When Mortensen went to Pakistan after the earthquake in 2004, however, his experience was slightly different. The U.S. is not very well-liked in Pakistan, and the humanitarian aid there was done more high-profile, with the military taking an active role.
"People could see the military and the equipment digging and setting up to distribute food," said Mortensen.
Prior to the operation, Pakistanis universally disliked Americans. Afterwards, 70-80 percent thought that it was good that the U.S. was helping. One young boy even described the U.S. helicopters being used to bring in supplies as "birds of peace," recalled Mortensen.
In the other parts of the world, Mortensen believes the United States should show more of what they do. "I'd like to see the military provide more of our humanitarian aid," he said.
"We need to continue to show that we are supporting freedom, supporting democracy."' He wants to see the Iraqi government encouraged to fight the Taliban and wants a U.S. presence to remain and provide humanitarian aid.
"The average person in Iraq would still like to have peace," he said. The way to ensure that peace, he thinks, is to "keep working toward the day when they (Iraqis) can take over their own security" and assert themselves over the insurgency.
Even though he said, "It's going to be tough" to set up a secure Iraq, Mortensen has good memories of his time there in 2003. According to Mortensen, the team was well received in Iraq. They were even surrounded by children in the street at one point.
Mortensen recalls that Iraq was suffering from infrastructure problems that had been in place for a long time. All the services that people needed, including water and sewage were run down and breaking down without the means for needed repairs.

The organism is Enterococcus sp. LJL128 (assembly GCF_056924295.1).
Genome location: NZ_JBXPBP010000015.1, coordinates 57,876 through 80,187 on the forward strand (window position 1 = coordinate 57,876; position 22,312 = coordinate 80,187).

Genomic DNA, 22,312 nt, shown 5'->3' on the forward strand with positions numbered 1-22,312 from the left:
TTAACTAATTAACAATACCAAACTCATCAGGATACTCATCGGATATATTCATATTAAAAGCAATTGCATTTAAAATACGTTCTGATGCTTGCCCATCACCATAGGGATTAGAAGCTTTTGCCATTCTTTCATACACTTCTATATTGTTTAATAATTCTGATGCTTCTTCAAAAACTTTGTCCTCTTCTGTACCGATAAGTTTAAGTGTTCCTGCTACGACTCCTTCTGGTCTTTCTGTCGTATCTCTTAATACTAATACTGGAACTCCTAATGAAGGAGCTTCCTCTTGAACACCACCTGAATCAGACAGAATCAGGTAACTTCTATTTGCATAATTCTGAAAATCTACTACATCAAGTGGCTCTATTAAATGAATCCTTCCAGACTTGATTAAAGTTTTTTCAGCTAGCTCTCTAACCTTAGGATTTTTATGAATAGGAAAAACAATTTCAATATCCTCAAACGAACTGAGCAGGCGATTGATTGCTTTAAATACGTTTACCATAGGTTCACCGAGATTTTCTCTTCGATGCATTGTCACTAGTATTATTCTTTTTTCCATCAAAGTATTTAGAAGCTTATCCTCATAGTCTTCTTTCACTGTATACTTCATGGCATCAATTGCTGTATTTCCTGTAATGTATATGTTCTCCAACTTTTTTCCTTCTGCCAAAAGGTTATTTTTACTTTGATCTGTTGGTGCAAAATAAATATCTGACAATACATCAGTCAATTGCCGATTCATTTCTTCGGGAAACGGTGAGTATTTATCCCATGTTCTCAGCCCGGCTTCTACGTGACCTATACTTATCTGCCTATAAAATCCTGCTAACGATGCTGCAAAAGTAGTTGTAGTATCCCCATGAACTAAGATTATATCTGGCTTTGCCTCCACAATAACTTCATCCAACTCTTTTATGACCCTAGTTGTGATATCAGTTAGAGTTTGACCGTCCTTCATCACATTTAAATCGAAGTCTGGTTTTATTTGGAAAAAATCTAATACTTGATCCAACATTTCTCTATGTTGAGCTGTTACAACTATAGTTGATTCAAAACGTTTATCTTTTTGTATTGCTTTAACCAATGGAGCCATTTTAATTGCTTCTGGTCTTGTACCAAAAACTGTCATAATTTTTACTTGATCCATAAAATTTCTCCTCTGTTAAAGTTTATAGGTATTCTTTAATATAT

Mortensen understands, though, how difficult it can be to find stability after his work in Sudan, where OFDA went to provide shelter, water, food and sanitation for 2-3 million people in refugee camps near Darfur. The organization brought in material to build huts, gave grants to pay laborers to dig latrines, and coordinated other projects.
Mortensen and his team also organized projects to help traumatized women and children and to encourage the government to protect the people. Mortensen stated that convincing the government was the most "dicey" job, since it was the government that had driven the people out of their homes.
Mortensen estimated that $500 million was spent to assist the people in those refugee camps, and emphasized that all U.S. citizens pay part of the help given. "It is taxpayer money funding all this humanitarian aid."
This assistance was part of the fight for freedom that Mortensen believes in.
Mortensen also feels that OFDA should do more of what they're doing in Ethiopia, where they're planning a preemptive move to avoid famine, as there is now a projected food shortage.
However, he explained that it will be difficult to provide aid that will actually help in the situation, because planners have to determine how much food to give to prevent suffering without crossing the fine line into giving so much food that it undermines the economy and the livelihood of local farmers.
There are many conflicts in Africa that we don't know about, according to Mortensen. He used the Ivory Coast as an example, explaining that it used to be Africa's prime tourist destination but is now caught in an ongoing civil war.
What concerns Mortensen is that these issues aren't brought to public attention unless they turn into a massive crisis situation. He would like to see the public informed and the country exert some influence before situations reach a crisis.
In his experience in the Congo, he was unaware before he arrived of the extent of hostilities. He learned that 30-40 percent of the women had been raped. "Rape is a tool of war in Africa," he said, the goal being to produce children with a mixed tribal heritage that won't be accepted by either tribe.
In the Congo, OFDA conducted a campaign to tell women not to accept rape in an effort to alleviate this problem. However, Mortensen would prefer to see better prevention methods, including work to establish a stable government instead of combatting militia groups that run much of Africa.